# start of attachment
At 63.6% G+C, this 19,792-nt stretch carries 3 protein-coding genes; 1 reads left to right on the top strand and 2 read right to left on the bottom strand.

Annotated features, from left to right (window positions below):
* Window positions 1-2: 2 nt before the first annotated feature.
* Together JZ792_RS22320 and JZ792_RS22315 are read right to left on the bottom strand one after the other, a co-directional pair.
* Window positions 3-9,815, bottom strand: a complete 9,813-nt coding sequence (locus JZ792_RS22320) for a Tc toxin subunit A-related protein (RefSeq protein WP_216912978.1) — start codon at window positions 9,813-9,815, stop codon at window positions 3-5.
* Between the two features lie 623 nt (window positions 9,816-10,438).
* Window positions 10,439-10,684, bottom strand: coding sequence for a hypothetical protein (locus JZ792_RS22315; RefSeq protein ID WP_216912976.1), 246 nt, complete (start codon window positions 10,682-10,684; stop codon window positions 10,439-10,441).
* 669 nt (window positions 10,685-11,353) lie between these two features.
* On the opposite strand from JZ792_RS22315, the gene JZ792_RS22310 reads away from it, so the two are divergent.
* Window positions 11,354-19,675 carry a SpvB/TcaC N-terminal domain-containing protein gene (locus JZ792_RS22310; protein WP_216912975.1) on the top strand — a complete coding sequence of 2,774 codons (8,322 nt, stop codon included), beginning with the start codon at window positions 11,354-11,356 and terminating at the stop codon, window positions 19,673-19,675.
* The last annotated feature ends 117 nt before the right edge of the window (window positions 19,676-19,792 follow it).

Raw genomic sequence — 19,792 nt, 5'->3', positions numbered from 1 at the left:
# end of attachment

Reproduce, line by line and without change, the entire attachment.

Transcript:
At 63.6% G+C, this 19,792-nt stretch carries 3 protein-coding genes; 1 reads left to right on the top strand and 2 read right to left on the bottom strand.

Annotated features, from left to right (window positions below):
* Window positions 1-2: 2 nt before the first annotated feature.
* Together JZ792_RS22320 and JZ792_RS22315 are read right to left on the bottom strand one after the other, a co-directional pair.
* Window positions 3-9,815, bottom strand: a complete 9,813-nt coding sequence (locus JZ792_RS22320) for a Tc toxin subunit A-related protein (RefSeq protein WP_216912978.1) — start codon at window positions 9,813-9,815, stop codon at window positions 3-5.
* Between the two features lie 623 nt (window positions 9,816-10,438).
* Window positions 10,439-10,684, bottom strand: coding sequence for a hypothetical protein (locus JZ792_RS22315; RefSeq protein ID WP_216912976.1), 246 nt, complete (start codon window positions 10,682-10,684; stop codon window positions 10,439-10,441).
* 669 nt (window positions 10,685-11,353) lie between these two features.
* On the opposite strand from JZ792_RS22315, the gene JZ792_RS22310 reads away from it, so the two are divergent.
* Window positions 11,354-19,675 carry a SpvB/TcaC N-terminal domain-containing protein gene (locus JZ792_RS22310; protein WP_216912975.1) on the top strand — a complete coding sequence of 2,774 codons (8,322 nt, stop codon included), beginning with the start codon at window positions 11,354-11,356 and terminating at the stop codon, window positions 19,673-19,675.
* The last annotated feature ends 117 nt before the right edge of the window (window positions 19,676-19,792 follow it).

Raw genomic sequence — 19,792 nt, 5'->3', positions numbered from 1 at the left: